17 June 2021
Business analysis done in sales saves software projects
When a salesperson works on a contract, there’s a silent expectation they will secure development work that can be delivered in 100%. Often enough, they don’t negotiate with the client on a technical level, which can lead to scope changes, crunch, or a total project failure. Before that happens, a business analyst can confirm all the complexities, ensuring that the client and the service provider are entering a partnership set for success.
The uncertainty of the future caused by the pandemic made business decision-making much more cautious. In 2020, technology budgets for major industries dropped by 2.5%, and they might remain flat throughout 2021.
Just last year, the Project Management Institute estimated an 11-21% IT project failure rate and a 30-41% scope change rate across industries.
The root of failures in technology development is hard to pin down. Tom Poppendieck, an Enterprise Analyst of 25 years, suspects the lack of efficient and effective communication, saying “The disparate perspective and even vocabularies dominating each discipline make unambiguous communication difficult” (“Impact Mapping: Making a Big Impact with Software Products and Projects”, 2012).
Products that were poorly defined from the onset or suffered during development activities are another cause of product failure, even though the idea behind them might be good.
Some business leaders also reported to us about being gaslighted by their software development partners. It’s smooth sailing before signing the contract, but once the partner cashes out, the relationship isn’t that agreeable anymore. Mikołaj lived through this scenario as a homeowner. Once he paid the last instalment for the property, his agent wasn’t eager to pick up the phone.
What happens during business analysis
You might already know several risk management methods for IT projects. We’d like to make a case for doing business analysis early — in the planning or sales phase — which is a practice that The Software House (or TSH) stands by on the grounds of our experience in delivering 200+ projects. We see each project as a journey we and the client go through together towards shared success.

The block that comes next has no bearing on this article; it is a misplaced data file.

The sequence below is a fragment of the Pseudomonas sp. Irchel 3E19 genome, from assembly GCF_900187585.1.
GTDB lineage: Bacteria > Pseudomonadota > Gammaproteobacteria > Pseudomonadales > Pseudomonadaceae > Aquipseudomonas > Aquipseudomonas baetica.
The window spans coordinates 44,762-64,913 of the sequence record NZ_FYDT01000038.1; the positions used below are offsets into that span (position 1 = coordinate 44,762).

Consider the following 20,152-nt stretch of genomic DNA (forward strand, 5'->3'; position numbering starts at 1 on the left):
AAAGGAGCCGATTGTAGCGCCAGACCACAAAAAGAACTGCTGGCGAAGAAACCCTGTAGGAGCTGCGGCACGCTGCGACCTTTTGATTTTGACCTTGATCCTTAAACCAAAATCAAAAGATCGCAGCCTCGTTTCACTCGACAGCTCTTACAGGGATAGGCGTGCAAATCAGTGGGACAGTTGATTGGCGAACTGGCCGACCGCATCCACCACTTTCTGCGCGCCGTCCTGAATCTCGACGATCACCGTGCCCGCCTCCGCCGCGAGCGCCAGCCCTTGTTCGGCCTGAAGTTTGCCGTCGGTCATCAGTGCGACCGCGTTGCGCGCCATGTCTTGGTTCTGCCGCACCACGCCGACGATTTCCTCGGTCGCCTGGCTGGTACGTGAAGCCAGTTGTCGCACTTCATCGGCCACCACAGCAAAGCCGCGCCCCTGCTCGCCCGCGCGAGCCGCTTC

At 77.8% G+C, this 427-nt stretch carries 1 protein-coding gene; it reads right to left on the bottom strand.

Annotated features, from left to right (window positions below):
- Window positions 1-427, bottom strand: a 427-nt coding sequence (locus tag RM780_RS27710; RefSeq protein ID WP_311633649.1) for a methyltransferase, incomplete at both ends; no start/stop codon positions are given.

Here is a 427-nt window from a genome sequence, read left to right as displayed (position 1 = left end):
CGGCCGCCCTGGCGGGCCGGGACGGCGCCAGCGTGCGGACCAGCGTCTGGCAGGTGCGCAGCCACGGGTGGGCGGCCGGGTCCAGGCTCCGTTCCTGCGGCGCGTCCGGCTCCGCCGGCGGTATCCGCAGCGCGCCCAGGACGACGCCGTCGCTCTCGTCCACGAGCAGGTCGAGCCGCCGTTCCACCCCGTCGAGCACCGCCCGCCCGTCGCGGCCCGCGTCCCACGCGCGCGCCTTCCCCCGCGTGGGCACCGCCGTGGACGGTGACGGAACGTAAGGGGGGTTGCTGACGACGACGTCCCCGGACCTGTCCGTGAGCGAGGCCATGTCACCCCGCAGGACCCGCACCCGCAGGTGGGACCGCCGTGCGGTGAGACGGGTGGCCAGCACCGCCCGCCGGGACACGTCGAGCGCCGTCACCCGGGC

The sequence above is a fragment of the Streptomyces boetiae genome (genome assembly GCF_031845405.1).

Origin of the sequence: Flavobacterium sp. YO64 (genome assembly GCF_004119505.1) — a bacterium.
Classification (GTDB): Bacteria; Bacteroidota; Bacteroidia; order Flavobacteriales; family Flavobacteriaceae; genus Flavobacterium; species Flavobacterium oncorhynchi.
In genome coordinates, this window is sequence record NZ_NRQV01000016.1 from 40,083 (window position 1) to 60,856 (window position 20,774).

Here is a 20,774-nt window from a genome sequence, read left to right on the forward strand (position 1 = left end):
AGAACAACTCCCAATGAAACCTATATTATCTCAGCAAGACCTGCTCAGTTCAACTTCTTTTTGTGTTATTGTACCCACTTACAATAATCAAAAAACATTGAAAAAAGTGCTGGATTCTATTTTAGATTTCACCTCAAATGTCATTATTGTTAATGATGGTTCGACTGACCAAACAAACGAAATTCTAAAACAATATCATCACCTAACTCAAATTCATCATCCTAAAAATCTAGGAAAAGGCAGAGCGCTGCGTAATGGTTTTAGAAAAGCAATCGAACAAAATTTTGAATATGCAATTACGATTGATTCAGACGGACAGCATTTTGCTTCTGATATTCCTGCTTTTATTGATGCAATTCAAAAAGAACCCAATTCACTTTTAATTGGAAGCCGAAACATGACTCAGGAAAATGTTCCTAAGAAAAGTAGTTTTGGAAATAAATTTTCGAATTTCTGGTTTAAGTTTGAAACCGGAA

From the authors’ experience, business analysis can help optimize several factors already during sales to secure the project’s success and the development team’s work comfort. These factors include:
- Understanding the operations and needs of the business without mistakes
- Registering the scope accurately, so that nothing derails the project later
- Verifying the client’s technological capabilities
On top of that, a popular risk-aversion method encourages including the often-overlooked business analysts (BA) and Product Designers (PD) in the development project.
From this article, you’ll learn about the value a business analyst brings to the sales process. While a BA shouldn’t replace the salesperson as the captain, their intuitive fact-checking ensures all parties will reach a consensus before any mess-ups happen.
💡If you need to understand what does a BA do first
Scenario 1: investigate before you commit
Once in The Software House’s history, a well-prepared SME client called in, inviting us to develop an HR system for internal and external users. Their company had a clear-cut vision of what the software should do with a stack of documented requirements to back it up.
While our salesperson mediated the process, we did our due diligence to look for potential business problems hidden in the collected information with the help of our BA. To estimate if the client’s development roadmap is solid, that person:
- Decomposed development tasks to estimate the actual amount of work by rewriting them as smaller steps
- Conducted gap analysis to be sure our team collected all critical requirements
- Researched the client’s competitors to verify if the to-be-build technological solution will be a marketable product
Still, it turned out the client didn’t define some areas we needed to grasp to produce the design. We all needed at least one workshop centered on needs and requirements to prepare an honest plan for our partnership.
There was even more done. So why did our company gain here? Much greater confidence about where to lead both parties. We learned of the business by heart, gaining a deep understanding of the basic and complex processes of the future system with its functional and non-functional requirements.
Here, the BA’s work took little time thanks to the shared knowledge TSH gained over the years. But that person’s focused input helped us form a realistic project roadmap that potentially saved us from entering a partnership that could end in disappointment.
Too many cooks spoil the broth…
You might wonder if this old saying is true for a sales team with the added business analyst. Does it make sense to expand the team if the process has been working? Yes. And we’re glad you asked.
Sales and business analysis skills and responsibilities can overlap. Professionals in either of the roles will:
- Focus on the client’s business goals
- Establish a trustworthy relationship with a reliable knowledge-flow
- Discover the client’s organizational structure
- Extract high and low-level requirements
- Suggest a cost-optimized solution to the client’s problem